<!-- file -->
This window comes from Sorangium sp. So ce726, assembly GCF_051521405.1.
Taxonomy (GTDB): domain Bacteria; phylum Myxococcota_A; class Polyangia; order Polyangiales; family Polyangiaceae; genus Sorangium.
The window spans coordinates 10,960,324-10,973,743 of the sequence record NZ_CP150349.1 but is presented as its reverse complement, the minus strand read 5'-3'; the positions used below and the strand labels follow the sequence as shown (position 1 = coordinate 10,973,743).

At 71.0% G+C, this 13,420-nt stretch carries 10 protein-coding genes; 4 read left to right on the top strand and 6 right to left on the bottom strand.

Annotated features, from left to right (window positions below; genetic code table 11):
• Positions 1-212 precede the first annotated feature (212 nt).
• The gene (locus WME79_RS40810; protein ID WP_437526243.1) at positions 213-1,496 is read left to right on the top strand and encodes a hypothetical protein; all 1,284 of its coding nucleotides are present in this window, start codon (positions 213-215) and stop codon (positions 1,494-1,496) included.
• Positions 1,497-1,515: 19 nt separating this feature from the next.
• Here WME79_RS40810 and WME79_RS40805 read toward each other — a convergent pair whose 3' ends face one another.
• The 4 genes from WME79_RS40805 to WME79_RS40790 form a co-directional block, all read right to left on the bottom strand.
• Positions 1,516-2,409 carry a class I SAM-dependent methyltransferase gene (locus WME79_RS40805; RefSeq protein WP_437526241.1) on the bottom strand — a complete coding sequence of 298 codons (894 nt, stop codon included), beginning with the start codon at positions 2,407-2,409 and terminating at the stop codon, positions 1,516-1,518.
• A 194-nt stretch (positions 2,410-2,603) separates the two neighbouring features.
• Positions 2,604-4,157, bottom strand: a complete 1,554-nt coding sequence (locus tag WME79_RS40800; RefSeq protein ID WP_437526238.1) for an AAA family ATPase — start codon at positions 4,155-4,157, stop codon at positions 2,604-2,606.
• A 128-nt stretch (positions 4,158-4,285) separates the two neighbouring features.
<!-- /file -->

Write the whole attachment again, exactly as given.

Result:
This window comes from Sorangium sp. So ce726, assembly GCF_051521405.1.
Taxonomy (GTDB): domain Bacteria; phylum Myxococcota_A; class Polyangia; order Polyangiales; family Polyangiaceae; genus Sorangium.
The window spans coordinates 10,960,324-10,973,743 of the sequence record NZ_CP150349.1 but is presented as its reverse complement, the minus strand read 5'-3'; the positions used below and the strand labels follow the sequence as shown (position 1 = coordinate 10,973,743).

At 71.0% G+C, this 13,420-nt stretch carries 10 protein-coding genes; 4 read left to right on the top strand and 6 right to left on the bottom strand.

Annotated features, from left to right (window positions below; genetic code table 11):
• Positions 1-212 precede the first annotated feature (212 nt).
• The gene (locus WME79_RS40810; protein ID WP_437526243.1) at positions 213-1,496 is read left to right on the top strand and encodes a hypothetical protein; all 1,284 of its coding nucleotides are present in this window, start codon (positions 213-215) and stop codon (positions 1,494-1,496) included.
• Positions 1,497-1,515: 19 nt separating this feature from the next.
• Here WME79_RS40810 and WME79_RS40805 read toward each other — a convergent pair whose 3' ends face one another.
• The 4 genes from WME79_RS40805 to WME79_RS40790 form a co-directional block, all read right to left on the bottom strand.
• Positions 1,516-2,409 carry a class I SAM-dependent methyltransferase gene (locus WME79_RS40805; RefSeq protein WP_437526241.1) on the bottom strand — a complete coding sequence of 298 codons (894 nt, stop codon included), beginning with the start codon at positions 2,407-2,409 and terminating at the stop codon, positions 1,516-1,518.
• A 194-nt stretch (positions 2,410-2,603) separates the two neighbouring features.
• Positions 2,604-4,157, bottom strand: a complete 1,554-nt coding sequence (locus tag WME79_RS40800; RefSeq protein ID WP_437526238.1) for an AAA family ATPase — start codon at positions 4,155-4,157, stop codon at positions 2,604-2,606.
• A 128-nt stretch (positions 4,158-4,285) separates the two neighbouring features.